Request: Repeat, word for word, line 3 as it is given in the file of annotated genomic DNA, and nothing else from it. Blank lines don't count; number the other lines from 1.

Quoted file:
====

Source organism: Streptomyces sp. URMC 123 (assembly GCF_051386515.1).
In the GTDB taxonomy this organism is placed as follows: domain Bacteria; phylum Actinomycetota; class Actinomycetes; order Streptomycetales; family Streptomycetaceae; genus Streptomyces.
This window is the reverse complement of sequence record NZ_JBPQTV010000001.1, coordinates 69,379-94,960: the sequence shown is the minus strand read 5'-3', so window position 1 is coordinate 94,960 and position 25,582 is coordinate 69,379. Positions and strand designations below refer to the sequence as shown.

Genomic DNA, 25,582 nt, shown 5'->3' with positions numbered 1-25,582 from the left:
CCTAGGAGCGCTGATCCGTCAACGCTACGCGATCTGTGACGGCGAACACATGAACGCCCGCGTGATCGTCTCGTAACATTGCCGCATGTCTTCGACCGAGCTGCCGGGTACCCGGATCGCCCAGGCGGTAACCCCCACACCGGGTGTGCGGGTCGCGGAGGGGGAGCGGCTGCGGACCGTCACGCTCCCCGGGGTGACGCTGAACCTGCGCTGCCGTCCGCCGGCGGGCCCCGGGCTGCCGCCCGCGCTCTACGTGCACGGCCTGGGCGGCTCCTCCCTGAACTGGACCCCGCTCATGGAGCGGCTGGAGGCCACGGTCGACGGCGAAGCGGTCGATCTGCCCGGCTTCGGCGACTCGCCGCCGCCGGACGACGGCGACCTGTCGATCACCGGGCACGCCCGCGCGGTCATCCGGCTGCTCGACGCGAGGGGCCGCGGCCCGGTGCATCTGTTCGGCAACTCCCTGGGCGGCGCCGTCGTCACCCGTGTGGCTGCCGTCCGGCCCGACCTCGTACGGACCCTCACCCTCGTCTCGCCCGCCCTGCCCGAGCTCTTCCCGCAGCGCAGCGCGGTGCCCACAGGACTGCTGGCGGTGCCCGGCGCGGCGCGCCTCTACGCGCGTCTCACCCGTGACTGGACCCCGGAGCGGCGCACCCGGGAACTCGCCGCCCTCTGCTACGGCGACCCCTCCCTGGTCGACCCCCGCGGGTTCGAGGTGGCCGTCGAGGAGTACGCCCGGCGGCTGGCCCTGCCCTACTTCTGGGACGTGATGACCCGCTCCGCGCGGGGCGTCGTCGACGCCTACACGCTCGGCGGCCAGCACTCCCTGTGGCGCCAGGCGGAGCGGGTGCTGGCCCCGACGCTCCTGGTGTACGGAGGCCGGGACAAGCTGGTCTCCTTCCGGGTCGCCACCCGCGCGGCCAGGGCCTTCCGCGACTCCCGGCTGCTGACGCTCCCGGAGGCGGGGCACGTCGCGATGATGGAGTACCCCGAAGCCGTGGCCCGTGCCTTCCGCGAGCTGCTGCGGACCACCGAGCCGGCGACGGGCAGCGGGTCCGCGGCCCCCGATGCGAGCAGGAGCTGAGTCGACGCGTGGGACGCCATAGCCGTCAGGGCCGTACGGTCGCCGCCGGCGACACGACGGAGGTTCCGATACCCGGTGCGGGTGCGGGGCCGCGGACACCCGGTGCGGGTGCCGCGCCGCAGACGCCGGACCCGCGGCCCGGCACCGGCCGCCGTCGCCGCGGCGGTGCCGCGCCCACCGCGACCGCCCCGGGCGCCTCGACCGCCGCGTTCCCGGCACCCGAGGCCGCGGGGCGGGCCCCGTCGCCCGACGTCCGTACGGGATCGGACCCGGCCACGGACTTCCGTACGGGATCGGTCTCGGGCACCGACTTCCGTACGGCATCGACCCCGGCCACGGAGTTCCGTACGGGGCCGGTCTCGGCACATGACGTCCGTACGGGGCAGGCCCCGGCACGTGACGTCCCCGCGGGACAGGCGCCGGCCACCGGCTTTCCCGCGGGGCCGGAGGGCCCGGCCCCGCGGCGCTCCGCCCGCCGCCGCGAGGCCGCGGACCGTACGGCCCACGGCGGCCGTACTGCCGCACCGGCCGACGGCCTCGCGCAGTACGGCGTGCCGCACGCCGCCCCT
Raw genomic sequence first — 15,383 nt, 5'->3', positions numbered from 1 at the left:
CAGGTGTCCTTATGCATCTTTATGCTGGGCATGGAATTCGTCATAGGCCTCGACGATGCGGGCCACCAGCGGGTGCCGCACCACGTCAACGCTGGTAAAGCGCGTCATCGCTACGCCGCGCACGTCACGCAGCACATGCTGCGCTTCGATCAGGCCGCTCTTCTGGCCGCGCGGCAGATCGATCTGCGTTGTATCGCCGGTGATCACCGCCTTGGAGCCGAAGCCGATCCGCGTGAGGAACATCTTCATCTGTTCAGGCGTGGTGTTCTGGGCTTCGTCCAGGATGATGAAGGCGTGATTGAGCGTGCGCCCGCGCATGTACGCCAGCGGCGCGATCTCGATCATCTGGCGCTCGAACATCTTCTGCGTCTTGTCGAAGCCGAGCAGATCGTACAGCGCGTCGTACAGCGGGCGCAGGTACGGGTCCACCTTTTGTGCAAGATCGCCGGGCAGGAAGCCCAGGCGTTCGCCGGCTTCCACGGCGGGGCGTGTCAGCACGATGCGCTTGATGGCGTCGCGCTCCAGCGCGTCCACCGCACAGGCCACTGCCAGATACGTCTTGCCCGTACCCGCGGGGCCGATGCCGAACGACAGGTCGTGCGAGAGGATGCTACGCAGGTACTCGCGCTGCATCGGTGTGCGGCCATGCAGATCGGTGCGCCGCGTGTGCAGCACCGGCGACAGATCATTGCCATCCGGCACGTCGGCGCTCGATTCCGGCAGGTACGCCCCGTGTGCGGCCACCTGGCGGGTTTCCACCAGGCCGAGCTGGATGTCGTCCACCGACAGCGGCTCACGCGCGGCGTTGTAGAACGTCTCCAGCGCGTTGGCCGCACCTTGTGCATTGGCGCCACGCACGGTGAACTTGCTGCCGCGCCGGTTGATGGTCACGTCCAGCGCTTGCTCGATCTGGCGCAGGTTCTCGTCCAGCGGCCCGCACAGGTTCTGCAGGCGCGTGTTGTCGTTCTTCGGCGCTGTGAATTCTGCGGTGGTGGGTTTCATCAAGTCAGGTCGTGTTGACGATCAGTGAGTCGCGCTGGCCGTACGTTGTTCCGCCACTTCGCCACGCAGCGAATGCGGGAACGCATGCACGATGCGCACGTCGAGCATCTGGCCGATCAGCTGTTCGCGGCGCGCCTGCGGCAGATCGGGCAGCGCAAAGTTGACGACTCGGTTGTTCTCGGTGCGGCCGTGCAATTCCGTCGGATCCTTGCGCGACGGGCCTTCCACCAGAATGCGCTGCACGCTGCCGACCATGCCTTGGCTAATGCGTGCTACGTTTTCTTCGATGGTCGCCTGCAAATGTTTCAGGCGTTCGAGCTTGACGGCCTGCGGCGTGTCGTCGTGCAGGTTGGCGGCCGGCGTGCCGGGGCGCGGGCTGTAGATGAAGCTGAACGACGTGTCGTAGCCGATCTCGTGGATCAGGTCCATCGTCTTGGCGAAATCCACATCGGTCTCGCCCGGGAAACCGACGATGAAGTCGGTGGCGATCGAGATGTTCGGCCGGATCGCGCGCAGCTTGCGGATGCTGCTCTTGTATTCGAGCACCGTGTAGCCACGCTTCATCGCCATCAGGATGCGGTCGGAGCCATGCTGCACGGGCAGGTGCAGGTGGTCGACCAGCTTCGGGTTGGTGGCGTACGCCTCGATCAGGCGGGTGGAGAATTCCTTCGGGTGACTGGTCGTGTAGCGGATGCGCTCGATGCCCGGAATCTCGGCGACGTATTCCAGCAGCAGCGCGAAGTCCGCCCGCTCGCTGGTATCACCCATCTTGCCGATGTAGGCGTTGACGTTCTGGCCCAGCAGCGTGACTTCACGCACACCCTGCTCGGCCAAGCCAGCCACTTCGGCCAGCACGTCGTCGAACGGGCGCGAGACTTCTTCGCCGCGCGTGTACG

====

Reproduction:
This window is the reverse complement of sequence record NZ_JBPQTV010000001.1, coordinates 69,379-94,960: the sequence shown is the minus strand read 5'-3', so window position 1 is coordinate 94,960 and position 25,582 is coordinate 69,379. Positions and strand designations below refer to the sequence as shown.